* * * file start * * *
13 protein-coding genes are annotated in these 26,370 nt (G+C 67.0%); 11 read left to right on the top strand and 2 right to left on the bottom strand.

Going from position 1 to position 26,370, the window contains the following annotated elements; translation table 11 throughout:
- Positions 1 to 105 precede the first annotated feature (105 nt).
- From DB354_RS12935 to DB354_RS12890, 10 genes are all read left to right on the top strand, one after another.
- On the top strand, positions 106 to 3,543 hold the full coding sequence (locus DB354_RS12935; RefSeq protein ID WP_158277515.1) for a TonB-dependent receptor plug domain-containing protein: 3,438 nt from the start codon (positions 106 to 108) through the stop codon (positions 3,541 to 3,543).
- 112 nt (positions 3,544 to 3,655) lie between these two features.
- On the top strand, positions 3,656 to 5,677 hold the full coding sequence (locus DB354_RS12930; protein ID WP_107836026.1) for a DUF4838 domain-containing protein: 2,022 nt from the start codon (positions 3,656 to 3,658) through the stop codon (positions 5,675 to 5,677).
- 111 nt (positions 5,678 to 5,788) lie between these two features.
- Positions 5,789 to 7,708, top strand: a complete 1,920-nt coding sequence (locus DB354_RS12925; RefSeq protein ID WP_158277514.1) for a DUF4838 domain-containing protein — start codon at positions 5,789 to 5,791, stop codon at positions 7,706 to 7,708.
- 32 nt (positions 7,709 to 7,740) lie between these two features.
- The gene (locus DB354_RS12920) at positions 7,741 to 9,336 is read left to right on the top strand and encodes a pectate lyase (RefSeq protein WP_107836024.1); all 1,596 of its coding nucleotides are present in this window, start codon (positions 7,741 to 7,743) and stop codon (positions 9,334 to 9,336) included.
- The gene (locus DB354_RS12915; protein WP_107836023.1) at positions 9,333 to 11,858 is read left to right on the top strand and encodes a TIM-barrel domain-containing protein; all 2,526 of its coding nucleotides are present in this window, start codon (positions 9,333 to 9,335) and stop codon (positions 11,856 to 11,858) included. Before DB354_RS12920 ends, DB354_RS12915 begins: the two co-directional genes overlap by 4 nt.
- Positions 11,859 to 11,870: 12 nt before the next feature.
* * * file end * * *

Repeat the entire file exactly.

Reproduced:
13 protein-coding genes are annotated in these 26,370 nt (G+C 67.0%); 11 read left to right on the top strand and 2 right to left on the bottom strand.

Going from position 1 to position 26,370, the window contains the following annotated elements; translation table 11 throughout:
- Positions 1 to 105 precede the first annotated feature (105 nt).
- From DB354_RS12935 to DB354_RS12890, 10 genes are all read left to right on the top strand, one after another.
- On the top strand, positions 106 to 3,543 hold the full coding sequence (locus DB354_RS12935; RefSeq protein ID WP_158277515.1) for a TonB-dependent receptor plug domain-containing protein: 3,438 nt from the start codon (positions 106 to 108) through the stop codon (positions 3,541 to 3,543).
- 112 nt (positions 3,544 to 3,655) lie between these two features.
- On the top strand, positions 3,656 to 5,677 hold the full coding sequence (locus DB354_RS12930; protein ID WP_107836026.1) for a DUF4838 domain-containing protein: 2,022 nt from the start codon (positions 3,656 to 3,658) through the stop codon (positions 5,675 to 5,677).
- 111 nt (positions 5,678 to 5,788) lie between these two features.
- Positions 5,789 to 7,708, top strand: a complete 1,920-nt coding sequence (locus DB354_RS12925; RefSeq protein ID WP_158277514.1) for a DUF4838 domain-containing protein — start codon at positions 5,789 to 5,791, stop codon at positions 7,706 to 7,708.
- 32 nt (positions 7,709 to 7,740) lie between these two features.
- The gene (locus DB354_RS12920) at positions 7,741 to 9,336 is read left to right on the top strand and encodes a pectate lyase (RefSeq protein WP_107836024.1); all 1,596 of its coding nucleotides are present in this window, start codon (positions 7,741 to 7,743) and stop codon (positions 9,334 to 9,336) included.
- The gene (locus DB354_RS12915; protein WP_107836023.1) at positions 9,333 to 11,858 is read left to right on the top strand and encodes a TIM-barrel domain-containing protein; all 2,526 of its coding nucleotides are present in this window, start codon (positions 9,333 to 9,335) and stop codon (positions 11,856 to 11,858) included. Before DB354_RS12920 ends, DB354_RS12915 begins: the two co-directional genes overlap by 4 nt.
- Positions 11,859 to 11,870: 12 nt before the next feature.